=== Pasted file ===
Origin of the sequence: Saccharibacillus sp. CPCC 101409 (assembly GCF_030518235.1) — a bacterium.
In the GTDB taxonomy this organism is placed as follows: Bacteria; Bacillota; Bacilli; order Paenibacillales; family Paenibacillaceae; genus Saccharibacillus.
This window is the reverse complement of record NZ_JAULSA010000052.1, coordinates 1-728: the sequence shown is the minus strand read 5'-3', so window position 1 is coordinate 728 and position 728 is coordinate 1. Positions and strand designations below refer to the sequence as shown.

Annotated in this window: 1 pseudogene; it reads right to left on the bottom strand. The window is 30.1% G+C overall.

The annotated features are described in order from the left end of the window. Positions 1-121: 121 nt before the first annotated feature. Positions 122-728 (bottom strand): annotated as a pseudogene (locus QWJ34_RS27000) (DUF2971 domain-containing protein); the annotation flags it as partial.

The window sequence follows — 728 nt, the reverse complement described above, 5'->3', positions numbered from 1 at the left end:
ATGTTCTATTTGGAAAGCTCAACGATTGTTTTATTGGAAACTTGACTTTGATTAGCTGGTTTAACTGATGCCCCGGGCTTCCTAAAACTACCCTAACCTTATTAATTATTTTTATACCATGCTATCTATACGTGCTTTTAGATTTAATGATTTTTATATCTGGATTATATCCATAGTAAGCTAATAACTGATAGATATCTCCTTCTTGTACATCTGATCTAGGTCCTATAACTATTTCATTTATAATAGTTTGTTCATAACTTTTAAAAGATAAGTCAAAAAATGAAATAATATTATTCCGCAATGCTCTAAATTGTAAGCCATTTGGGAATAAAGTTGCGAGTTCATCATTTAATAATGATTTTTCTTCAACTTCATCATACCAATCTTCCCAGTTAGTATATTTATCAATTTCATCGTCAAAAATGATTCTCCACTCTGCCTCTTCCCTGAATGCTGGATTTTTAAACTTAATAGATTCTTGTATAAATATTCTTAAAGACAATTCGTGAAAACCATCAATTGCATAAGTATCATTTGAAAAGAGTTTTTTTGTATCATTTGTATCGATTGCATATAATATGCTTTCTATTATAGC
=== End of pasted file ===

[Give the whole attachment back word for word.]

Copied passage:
Origin of the sequence: Saccharibacillus sp. CPCC 101409 (assembly GCF_030518235.1) — a bacterium.
In the GTDB taxonomy this organism is placed as follows: Bacteria; Bacillota; Bacilli; order Paenibacillales; family Paenibacillaceae; genus Saccharibacillus.
This window is the reverse complement of record NZ_JAULSA010000052.1, coordinates 1-728: the sequence shown is the minus strand read 5'-3', so window position 1 is coordinate 728 and position 728 is coordinate 1. Positions and strand designations below refer to the sequence as shown.

Annotated in this window: 1 pseudogene; it reads right to left on the bottom strand. The window is 30.1% G+C overall.

The annotated features are described in order from the left end of the window. Positions 1-121: 121 nt before the first annotated feature. Positions 122-728 (bottom strand): annotated as a pseudogene (locus QWJ34_RS27000) (DUF2971 domain-containing protein); the annotation flags it as partial.

The window sequence follows — 728 nt, the reverse complement described above, 5'->3', positions numbered from 1 at the left end:
ATGTTCTATTTGGAAAGCTCAACGATTGTTTTATTGGAAACTTGACTTTGATTAGCTGGTTTAACTGATGCCCCGGGCTTCCTAAAACTACCCTAACCTTATTAATTATTTTTATACCATGCTATCTATACGTGCTTTTAGATTTAATGATTTTTATATCTGGATTATATCCATAGTAAGCTAATAACTGATAGATATCTCCTTCTTGTACATCTGATCTAGGTCCTATAACTATTTCATTTATAATAGTTTGTTCATAACTTTTAAAAGATAAGTCAAAAAATGAAATAATATTATTCCGCAATGCTCTAAATTGTAAGCCATTTGGGAATAAAGTTGCGAGTTCATCATTTAATAATGATTTTTCTTCAACTTCATCATACCAATCTTCCCAGTTAGTATATTTATCAATTTCATCGTCAAAAATGATTCTCCACTCTGCCTCTTCCCTGAATGCTGGATTTTTAAACTTAATAGATTCTTGTATAAATATTCTTAAAGACAATTCGTGAAAACCATCAATTGCATAAGTATCATTTGAAAAGAGTTTTTTTGTATCATTTGTATCGATTGCATATAATATGCTTTCTATTATAGC